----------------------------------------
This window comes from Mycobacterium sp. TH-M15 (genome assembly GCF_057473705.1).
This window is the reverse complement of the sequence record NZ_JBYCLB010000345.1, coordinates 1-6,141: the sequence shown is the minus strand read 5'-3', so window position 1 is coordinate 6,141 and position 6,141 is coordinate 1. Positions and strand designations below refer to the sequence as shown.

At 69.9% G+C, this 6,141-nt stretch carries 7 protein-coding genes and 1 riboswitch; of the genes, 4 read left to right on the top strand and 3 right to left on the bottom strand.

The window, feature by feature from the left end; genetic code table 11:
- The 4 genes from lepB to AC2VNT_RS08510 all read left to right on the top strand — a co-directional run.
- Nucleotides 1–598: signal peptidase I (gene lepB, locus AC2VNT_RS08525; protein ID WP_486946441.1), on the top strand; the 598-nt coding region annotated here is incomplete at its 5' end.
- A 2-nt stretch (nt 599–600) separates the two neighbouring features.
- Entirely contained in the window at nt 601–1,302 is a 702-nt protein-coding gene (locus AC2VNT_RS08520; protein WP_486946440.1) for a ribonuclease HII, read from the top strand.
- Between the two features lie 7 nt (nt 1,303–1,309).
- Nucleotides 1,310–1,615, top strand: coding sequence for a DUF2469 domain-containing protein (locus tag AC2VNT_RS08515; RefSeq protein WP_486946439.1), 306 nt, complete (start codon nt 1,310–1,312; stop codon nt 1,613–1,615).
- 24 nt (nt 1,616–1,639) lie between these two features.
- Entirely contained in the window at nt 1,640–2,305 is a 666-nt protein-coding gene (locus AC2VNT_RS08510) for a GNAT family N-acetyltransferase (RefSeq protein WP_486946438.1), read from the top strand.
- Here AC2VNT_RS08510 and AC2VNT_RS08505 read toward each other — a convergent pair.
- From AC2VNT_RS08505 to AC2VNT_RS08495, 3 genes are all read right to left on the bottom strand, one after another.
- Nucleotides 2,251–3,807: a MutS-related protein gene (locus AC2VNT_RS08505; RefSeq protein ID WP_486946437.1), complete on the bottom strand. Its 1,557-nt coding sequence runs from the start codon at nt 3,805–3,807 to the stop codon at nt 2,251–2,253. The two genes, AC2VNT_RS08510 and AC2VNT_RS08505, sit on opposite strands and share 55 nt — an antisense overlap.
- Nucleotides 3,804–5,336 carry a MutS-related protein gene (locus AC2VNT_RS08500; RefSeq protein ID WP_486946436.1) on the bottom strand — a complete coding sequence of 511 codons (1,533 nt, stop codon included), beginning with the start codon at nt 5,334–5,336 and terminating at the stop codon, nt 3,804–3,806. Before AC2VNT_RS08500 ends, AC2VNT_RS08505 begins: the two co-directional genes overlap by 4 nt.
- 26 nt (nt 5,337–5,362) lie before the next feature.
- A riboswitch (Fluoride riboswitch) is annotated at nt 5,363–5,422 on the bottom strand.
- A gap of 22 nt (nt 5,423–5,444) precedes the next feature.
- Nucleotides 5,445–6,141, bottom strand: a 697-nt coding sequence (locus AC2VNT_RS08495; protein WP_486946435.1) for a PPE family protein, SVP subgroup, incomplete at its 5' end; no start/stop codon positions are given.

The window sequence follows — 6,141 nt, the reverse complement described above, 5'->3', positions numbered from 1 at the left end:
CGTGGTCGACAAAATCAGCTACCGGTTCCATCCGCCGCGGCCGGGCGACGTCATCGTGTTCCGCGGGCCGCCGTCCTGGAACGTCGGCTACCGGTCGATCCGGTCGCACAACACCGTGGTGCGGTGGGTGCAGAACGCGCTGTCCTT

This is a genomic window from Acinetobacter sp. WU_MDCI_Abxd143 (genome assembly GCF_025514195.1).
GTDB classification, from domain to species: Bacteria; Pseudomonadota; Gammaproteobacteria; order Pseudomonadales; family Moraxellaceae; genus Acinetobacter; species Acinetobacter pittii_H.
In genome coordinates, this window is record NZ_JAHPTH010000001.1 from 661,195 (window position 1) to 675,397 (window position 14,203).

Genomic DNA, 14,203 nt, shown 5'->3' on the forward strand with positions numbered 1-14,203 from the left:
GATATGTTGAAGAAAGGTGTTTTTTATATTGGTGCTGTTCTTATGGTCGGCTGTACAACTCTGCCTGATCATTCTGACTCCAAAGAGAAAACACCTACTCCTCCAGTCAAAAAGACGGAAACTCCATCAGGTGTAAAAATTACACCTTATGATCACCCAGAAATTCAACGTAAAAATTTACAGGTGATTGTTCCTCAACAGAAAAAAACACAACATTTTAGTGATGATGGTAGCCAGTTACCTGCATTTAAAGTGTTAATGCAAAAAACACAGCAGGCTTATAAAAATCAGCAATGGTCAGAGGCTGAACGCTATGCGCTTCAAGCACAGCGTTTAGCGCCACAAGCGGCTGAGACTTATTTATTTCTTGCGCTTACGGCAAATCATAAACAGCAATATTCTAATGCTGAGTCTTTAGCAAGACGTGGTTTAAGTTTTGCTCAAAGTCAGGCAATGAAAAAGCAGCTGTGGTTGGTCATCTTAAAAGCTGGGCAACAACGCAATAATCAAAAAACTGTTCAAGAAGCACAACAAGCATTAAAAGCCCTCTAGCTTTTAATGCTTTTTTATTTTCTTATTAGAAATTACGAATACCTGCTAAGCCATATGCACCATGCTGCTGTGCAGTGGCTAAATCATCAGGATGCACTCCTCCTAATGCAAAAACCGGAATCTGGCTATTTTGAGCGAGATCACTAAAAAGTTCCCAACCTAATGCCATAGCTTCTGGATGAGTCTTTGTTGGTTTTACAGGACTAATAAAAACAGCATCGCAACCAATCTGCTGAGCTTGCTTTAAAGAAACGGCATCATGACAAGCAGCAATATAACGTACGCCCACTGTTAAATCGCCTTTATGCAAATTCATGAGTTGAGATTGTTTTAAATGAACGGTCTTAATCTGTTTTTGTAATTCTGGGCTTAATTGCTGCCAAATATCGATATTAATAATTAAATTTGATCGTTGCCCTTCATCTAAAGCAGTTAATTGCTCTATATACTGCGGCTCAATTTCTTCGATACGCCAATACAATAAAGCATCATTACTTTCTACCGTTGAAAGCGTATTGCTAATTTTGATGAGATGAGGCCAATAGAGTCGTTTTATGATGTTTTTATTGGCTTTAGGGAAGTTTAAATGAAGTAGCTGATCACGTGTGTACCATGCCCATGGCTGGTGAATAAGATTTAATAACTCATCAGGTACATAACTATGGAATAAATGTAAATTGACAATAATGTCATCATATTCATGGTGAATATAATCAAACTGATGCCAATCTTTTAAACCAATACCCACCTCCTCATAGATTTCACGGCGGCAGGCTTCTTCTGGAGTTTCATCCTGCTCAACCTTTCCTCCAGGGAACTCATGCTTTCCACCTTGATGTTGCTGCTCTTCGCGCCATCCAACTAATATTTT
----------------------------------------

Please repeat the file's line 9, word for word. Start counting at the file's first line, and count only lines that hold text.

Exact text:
- Between the two features lie 7 nt (nt 1,303–1,309).